I'm not sure that cell phone tracking is as big of a problem as "privacy advocates" will claim. It reveals the approximate location of a phone (not necessarily the owner), but not the anything that a search warrant would normally be required for. It's not giving the contents of calls or the contents of homes. The information is essentially the same as (and possibly less accurate than) what could be obtained by following a suspect's public movements.
Most Americans carry cellphones, but many may not know that government agencies can track their movements through the signals emanating from the handset.
In recent years, law enforcement officials have turned to cellular technology as a tool for easily and secretly monitoring the movements of suspects as they occur. But this kind of surveillance - which investigators have been able to conduct with easily obtained court orders - has now come under tougher legal scrutiny.
In the last four months, three federal judges have denied prosecutors the right to get cellphone tracking information from wireless companies without first showing "probable cause" to believe that a crime has been or is being committed. That is the same standard applied to requests for search warrants.
Cellular operators like Verizon Wireless and Cingular Wireless know, within about 300 yards, the location of their subscribers whenever a phone is turned on. Even if the phone is not in use it is communicating with cellphone tower sites, and the wireless provider keeps track of the phone's position as it travels. The operators have said that they turn over location information when presented with a court order to do so.
Prosecutors, while acknowledging that they have to get a court order before obtaining real-time cell-site data, argue that the relevant standard is found in a 1994 amendment to the 1986 Stored Communications Act, a law that governs some aspects of cellphone surveillance.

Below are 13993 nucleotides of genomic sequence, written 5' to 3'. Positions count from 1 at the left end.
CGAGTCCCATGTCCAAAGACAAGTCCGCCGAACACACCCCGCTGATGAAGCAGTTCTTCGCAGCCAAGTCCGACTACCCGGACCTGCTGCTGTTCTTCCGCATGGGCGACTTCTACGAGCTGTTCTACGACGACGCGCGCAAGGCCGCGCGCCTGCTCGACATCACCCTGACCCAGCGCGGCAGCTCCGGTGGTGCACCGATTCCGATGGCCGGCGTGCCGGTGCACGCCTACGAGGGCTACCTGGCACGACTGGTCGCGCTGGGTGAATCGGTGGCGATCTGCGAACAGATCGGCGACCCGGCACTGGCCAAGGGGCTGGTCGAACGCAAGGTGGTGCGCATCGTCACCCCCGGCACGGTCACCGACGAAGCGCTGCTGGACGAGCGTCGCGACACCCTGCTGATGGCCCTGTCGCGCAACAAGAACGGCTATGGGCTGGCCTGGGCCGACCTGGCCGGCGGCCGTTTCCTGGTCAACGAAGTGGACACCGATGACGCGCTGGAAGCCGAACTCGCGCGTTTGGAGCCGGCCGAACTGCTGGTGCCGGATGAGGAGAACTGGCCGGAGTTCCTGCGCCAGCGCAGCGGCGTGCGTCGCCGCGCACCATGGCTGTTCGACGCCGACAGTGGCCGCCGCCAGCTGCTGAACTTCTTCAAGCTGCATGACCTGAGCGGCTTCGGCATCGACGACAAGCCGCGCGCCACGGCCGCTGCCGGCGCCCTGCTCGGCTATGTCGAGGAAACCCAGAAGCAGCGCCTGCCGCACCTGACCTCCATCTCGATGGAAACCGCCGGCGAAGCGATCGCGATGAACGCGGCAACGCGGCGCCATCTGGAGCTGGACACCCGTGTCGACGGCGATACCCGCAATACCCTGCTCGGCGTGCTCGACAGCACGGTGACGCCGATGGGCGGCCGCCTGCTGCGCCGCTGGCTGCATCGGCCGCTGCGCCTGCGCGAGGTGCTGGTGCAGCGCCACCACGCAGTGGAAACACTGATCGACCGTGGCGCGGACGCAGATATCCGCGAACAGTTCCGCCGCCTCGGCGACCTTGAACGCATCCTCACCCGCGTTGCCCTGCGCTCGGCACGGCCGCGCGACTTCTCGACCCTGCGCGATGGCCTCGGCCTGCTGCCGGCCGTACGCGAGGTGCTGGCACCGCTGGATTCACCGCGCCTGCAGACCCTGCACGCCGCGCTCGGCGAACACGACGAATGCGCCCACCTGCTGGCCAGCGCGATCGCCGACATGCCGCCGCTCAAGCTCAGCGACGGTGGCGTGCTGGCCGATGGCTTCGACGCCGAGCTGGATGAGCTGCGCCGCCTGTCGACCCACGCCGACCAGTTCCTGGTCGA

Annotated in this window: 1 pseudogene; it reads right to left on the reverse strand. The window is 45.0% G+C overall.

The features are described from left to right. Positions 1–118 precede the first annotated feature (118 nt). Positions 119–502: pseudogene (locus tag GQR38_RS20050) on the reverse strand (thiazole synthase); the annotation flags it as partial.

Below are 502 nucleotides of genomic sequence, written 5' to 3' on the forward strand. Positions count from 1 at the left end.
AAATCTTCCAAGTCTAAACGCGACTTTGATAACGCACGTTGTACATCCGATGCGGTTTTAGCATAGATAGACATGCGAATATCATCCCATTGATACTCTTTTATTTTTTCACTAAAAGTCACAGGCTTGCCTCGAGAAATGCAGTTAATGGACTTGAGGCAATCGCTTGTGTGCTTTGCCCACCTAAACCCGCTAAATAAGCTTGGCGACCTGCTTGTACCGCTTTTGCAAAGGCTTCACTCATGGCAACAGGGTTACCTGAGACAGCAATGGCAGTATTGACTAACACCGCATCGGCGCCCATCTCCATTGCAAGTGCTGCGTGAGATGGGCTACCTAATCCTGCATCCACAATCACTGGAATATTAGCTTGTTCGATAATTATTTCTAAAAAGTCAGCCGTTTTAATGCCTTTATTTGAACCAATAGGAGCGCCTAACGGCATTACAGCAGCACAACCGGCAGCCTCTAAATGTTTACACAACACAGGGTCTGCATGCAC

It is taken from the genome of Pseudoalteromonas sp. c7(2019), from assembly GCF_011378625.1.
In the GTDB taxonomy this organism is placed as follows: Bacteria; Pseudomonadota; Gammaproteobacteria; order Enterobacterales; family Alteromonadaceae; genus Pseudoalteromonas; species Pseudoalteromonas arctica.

The standard calls for the government to show "specific and articulable facts" that demonstrate that the records sought are "relevant and material to an ongoing investigation" - a standard lower than the probable-cause hurdle.
This might make sense if the information revealed more than mere (possible) presence at a location. However, as far as I can tell the information says "suspect may be home" rather than "suspect is in his basement harvesting his marijuana plants."
The magistrate judges, however, ruled that surveillance by cellphone - because it acts like an electronic tracking device that can follow people into homes and other personal spaces - must meet the same high legal standard required to obtain a search warrant to enter private places.
"Permitting surreptitious conversion of a cellphone into a tracking device without probable cause raises serious Fourth Amendment concerns, especially when the phone is monitored in the home or other places where privacy is reasonably expected," wrote Stephen W. Smith, a magistrate in Federal District Court in the Southern District of Texas, in his ruling.
For the record, the Fourth Amendment (which I do not believe applies here, for lack of search or seizure) states:
The right of the people to be secure in their persons, houses, papers, and effects, against unreasonable searches and seizures, shall not be violated, and no Warrants shall issue, but upon probable cause...Congress may need to address the issue more directly, but the 1994 standard sounds most appropriate.